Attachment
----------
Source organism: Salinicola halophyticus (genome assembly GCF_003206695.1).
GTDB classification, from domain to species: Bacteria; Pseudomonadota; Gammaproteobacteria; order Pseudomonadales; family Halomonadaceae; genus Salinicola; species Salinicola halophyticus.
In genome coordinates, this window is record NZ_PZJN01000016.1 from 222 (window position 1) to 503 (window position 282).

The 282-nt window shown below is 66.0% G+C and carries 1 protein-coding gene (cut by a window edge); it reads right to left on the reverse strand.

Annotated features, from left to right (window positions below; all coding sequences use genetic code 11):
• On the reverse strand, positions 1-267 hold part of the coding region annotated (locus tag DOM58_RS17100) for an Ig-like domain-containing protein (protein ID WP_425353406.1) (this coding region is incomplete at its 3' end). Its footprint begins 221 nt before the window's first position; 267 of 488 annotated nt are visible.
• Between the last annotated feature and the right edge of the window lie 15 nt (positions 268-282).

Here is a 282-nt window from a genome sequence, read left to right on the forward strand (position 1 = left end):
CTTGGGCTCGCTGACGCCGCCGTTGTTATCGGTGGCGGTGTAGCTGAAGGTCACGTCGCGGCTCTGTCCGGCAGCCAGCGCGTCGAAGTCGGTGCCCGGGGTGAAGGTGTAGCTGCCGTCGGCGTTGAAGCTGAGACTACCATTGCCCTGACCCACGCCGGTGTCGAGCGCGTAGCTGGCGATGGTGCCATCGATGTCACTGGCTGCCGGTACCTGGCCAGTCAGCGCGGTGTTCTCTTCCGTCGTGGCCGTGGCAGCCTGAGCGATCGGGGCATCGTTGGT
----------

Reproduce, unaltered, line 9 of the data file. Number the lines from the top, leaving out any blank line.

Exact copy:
CTTGGGCTCGCTGACGCCGCCGTTGTTATCGGTGGCGGTGTAGCTGAAGGTCACGTCGCGGCTCTGTCCGGCAGCCAGCGCGTCGAAGTCGGTGCCCGGGGTGAAGGTGTAGCTGCCGTCGGCGTTGAAGCTGAGACTACCATTGCCCTGACCCACGCCGGTGTCGAGCGCGTAGCTGGCGATGGTGCCATCGATGTCACTGGCTGCCGGTACCTGGCCAGTCAGCGCGGTGTTCTCTTCCGTCGTGGCCGTGGCAGCCTGAGCGATCGGGGCATCGTTGGT